Hummingbirds are famous for hovering. They are even more famous for having the ability to fly backwards because they are the only bird that can do so.

    And that is my final answer! :D
    Last edited by Shawn Marques; 07-01-2008 at 05:54 PM.

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    Shawn- So to paraphrase- birds other than hummingbirds can hover too. I agree but Artie's ornithologist friend would not. The only comment of yours I would modify is the statement about hovering being a "characteristic of many birds". In actual fact, very few birds can hover, even in the broad sense of the term, i.e., "kiting".

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    Juan, YOu can keep what you need and delete the rest. No problema.
    BIRDS AS ART Blog: great info and lessons, lots of images with our legendary BAA educational Captions; we will not sell you junk. 30+ years of long lens experience/e-mail with gear questions.

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    Shawn Marques
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    Quote Originally Posted by John Chardine View Post
    Shawn- So to paraphrase- birds other than hummingbirds can hover too. I agree but Artie's ornithologist friend would not. The only comment of yours I would modify is the statement about hovering being a "characteristic of many birds". In actual fact, very few birds can hover, even in the broad sense of the term, i.e., "kiting".
    Thanks, John. I stand corrected. A better word would be several instead of many. :)

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    More fun facts about hummers.

    The authors of "Hummingbirds, their life and behavior, a photographic study of the North American species" Esther and Robert Tyrrell say that hummingbirds are superior to all others in flight because not only can they propel themselves forward but also backward or to the left and right, hover motionless and even fly upside down. The only aerial maneuver they can't perform is soaring.

    Dan Brown

  16. #16
    Jeremy Stein
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    Continuing what Dan Brown said above, a further quote from the Tyrrells:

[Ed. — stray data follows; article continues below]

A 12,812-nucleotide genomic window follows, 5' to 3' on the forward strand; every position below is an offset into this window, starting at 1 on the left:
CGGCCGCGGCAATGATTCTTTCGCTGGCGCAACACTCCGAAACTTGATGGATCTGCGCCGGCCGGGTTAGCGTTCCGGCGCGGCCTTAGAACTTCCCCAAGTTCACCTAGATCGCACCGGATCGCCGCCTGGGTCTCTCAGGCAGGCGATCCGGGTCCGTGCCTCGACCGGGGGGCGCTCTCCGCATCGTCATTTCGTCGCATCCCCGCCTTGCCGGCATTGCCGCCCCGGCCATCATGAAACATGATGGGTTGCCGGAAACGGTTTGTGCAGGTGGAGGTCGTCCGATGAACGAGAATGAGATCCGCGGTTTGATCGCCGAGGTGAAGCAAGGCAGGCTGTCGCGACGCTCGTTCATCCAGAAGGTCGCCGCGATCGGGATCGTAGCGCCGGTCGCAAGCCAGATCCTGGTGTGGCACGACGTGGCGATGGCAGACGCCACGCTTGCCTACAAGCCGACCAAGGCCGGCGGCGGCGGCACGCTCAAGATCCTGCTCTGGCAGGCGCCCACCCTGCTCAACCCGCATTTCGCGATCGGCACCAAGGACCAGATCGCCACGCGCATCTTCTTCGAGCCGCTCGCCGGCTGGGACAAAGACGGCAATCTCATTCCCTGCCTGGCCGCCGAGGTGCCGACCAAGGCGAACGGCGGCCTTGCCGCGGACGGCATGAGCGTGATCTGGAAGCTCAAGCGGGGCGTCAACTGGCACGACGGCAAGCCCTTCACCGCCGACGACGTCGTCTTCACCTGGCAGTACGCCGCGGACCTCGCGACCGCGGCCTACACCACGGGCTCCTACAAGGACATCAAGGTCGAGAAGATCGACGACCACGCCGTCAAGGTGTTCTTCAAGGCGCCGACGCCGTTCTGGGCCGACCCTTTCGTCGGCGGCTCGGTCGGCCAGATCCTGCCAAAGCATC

"There are several other birds that, to the casual observer, may seem to hover. These include the Black-shouldered Kite, the American Kestrel, the Belted Kingfisher, and Leach's Storm Petrel. However, theirs is not a true hovering flight and cannot be sustained for very long."

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    What prompted this thread was an exchange in the educational resources section, in a thread called birds in flight or action: http://www.birdphotographers.net/for...ad.php?t=10088

    The hovering issue started over this image of a black shouldered kite on the Serengeti:
    http://www.clarkvision.com/galleries...8715b-700.html

    I responded to one of Art's posts with this:

    Just a scientific clarification. Hummingbirds have developed the most sophisticated hovering ability able to also move backwards, but other birds hover too. For example see:

    http://www.csupomona.edu/~dfhoyt/cla.../CNH_BIRD.HTML
    Classification and Natural History of the Birds
    "We have animals called"kites" which are really beautiful graceful white birds with, like, a V-shaped tail. And many times if you look out in the agricultural fields you'll see some bird sitting there flying perfectly suspended in space. And all of a sudden it swoops down on the ground. That's a kite. Or it might also be another real small animal called a sparrow hawk. Also, these animals are also called Kestrals, American Kestrals. Both are insectivores. They are the smallest ones. You can't be a very big bird and hover. Hovering is the most energetic phase of flight. Only small birds can hover. But both kites and sparrow hawks are able to hover."